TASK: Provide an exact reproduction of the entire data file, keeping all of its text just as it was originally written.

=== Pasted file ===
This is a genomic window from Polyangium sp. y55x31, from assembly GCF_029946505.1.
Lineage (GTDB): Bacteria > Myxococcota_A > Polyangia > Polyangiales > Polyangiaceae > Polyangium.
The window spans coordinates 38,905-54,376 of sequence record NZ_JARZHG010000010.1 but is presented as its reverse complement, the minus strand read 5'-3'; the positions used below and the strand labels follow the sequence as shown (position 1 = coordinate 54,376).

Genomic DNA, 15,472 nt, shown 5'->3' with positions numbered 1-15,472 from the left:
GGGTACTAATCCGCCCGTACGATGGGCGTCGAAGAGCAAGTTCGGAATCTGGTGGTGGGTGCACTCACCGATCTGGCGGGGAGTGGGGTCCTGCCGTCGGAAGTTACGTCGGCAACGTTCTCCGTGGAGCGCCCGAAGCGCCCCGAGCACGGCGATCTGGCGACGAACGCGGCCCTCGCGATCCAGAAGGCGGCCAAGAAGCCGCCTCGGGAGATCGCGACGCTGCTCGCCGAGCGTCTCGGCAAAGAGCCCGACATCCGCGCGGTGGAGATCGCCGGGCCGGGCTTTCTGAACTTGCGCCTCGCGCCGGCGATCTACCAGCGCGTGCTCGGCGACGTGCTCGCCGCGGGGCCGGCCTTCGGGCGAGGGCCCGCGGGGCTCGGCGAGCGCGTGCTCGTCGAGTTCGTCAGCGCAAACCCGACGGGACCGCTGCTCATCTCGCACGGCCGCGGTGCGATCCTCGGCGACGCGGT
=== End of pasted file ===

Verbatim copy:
This is a genomic window from Polyangium sp. y55x31, from assembly GCF_029946505.1.
Lineage (GTDB): Bacteria > Myxococcota_A > Polyangia > Polyangiales > Polyangiaceae > Polyangium.
The window spans coordinates 38,905-54,376 of sequence record NZ_JARZHG010000010.1 but is presented as its reverse complement, the minus strand read 5'-3'; the positions used below and the strand labels follow the sequence as shown (position 1 = coordinate 54,376).

Genomic DNA, 15,472 nt, shown 5'->3' with positions numbered 1-15,472 from the left:
GGGTACTAATCCGCCCGTACGATGGGCGTCGAAGAGCAAGTTCGGAATCTGGTGGTGGGTGCACTCACCGATCTGGCGGGGAGTGGGGTCCTGCCGTCGGAAGTTACGTCGGCAACGTTCTCCGTGGAGCGCCCGAAGCGCCCCGAGCACGGCGATCTGGCGACGAACGCGGCCCTCGCGATCCAGAAGGCGGCCAAGAAGCCGCCTCGGGAGATCGCGACGCTGCTCGCCGAGCGTCTCGGCAAAGAGCCCGACATCCGCGCGGTGGAGATCGCCGGGCCGGGCTTTCTGAACTTGCGCCTCGCGCCGGCGATCTACCAGCGCGTGCTCGGCGACGTGCTCGCCGCGGGGCCGGCCTTCGGGCGAGGGCCCGCGGGGCTCGGCGAGCGCGTGCTCGTCGAGTTCGTCAGCGCAAACCCGACGGGACCGCTGCTCATCTCGCACGGCCGCGGTGCGATCCTCGGCGACGCGGT